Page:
Historically the house was very dry, but now some of the rooms [In
this case two bedrooms] are used very rarely.
I gather that these houses are excellent when the heating is
maintained. My ancestors had an unlimited supply of turf though and
never had the experience of the sinking sensation that comes with an
invoice for a delivery of smokeless
It sounds as if your walls are not plumb vertical. If you want the
plasterboard to be vertical then you either need to effectively build
stud framing as planned which is fixed between the floor and ceiling,
then fit Quin between and wallboard over- or you could possibly fix
Thermaline boards back with foam.
While the foam is curing but you would need to hold them in place with
3x2 timbers wedged vertically between the ceiling and floor so that
their faces are against the plasterboard.
Many thanks, I thought this might be the best option.
I wonder, could I trouble you for a suggestion as to the best
foam to use for the application?
I use ductsealing foam at work and in a previous job have used
foam for insulation of instrumentation. Looking at it when it's a few
years old, a lot of the stuff seems to go dark and powdery.
So if you have any suggestions as to brand or what to look for, I
would be very grateful
[Default] On Sun, 12 Dec 2010 02:31:07 +0000, a certain chimpanzee, H.
750mm thick walls! I'm surprised it takes hours to warm it up - I
would have thought weeks would be more like it.
Big thick walls will have a very high thermal mass which will take a
lot of energy to heat. The upside is that they will retain that heat
over a long period (days at least). By having the heating on for short
periods, all you are doing is heating up the air, and if you're lucky,
the first few millimetres of the wall. The condensation is the
moisture in the air coming into contact with the still cold surface.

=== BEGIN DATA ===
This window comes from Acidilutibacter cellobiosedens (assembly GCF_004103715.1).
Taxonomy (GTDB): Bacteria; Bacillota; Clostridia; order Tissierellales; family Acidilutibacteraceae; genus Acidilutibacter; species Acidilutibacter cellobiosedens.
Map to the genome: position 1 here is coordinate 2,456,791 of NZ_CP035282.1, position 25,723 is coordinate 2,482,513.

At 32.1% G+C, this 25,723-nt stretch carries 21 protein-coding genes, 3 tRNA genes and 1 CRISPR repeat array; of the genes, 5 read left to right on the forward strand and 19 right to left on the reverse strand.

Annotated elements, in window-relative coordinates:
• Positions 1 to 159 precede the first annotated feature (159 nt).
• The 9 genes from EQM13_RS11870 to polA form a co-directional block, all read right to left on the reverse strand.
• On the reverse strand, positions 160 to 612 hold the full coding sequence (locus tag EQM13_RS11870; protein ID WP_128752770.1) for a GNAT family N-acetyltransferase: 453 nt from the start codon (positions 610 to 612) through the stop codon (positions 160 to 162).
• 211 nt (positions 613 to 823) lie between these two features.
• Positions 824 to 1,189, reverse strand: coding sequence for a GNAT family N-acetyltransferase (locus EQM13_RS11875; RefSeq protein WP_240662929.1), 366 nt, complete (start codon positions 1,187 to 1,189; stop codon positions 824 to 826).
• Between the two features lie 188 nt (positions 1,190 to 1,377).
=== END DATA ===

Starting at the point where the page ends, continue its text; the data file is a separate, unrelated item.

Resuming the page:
A highly insulated inner surface will allow the air in the room to
heat up quicker, and not to pass into the structure, but will leave
the fabric of the building cold. Nothing wrong with that per se, but
you need to have a vapour barrier (e.g., polythene) on the warm side
of the insulation and keep the studs clear of the wall to prevent
damage by condensation.
Do you not have some form of permanent heating in that room, such as
central heating or a fireplace? If so, then you may be best to run the
heating at a lower level for long periods/permanently.
"If no-one on the internet wants a piece of this,
Yes! The main room is occupied and if a fire is kept in it does warm
up. It isn't perfect but loft insulation for that part of the house is
on my to do list.
The heating in the bedroom of interest does take hours during winter
to get the room anywhere near habitable. After half an hour of
removing the heat source the whole room is freezing again.
Only electricity at the moment, and as the room is used very
infrequently it would be hard to justify anything more than an
I was thinking about a vapour barrier, but if it's on the warm side of
the insulation wouldn't it be superfluous as the moisture wouldn't
condense on a warm surface anyway?
I have a roll of sheeting that I was going to use on the loft of the
main area of the house. It did cross my mind that it may be
advantageous placed directly on the wall prior to fixing the timber. I
think it may be best to avoid this though if possible, because I would
like to minimise the amount of frame I use by applying foam as a bed/
bond for the insulating board.
I was hoping however that the quintherm and foam would be impervious
to moisture anyway. This would mean that the only direct path of heat
and moisture conduction would be the 3*2 wooden frame and any slight
gaps that I might miss when pressing the Quintherm home.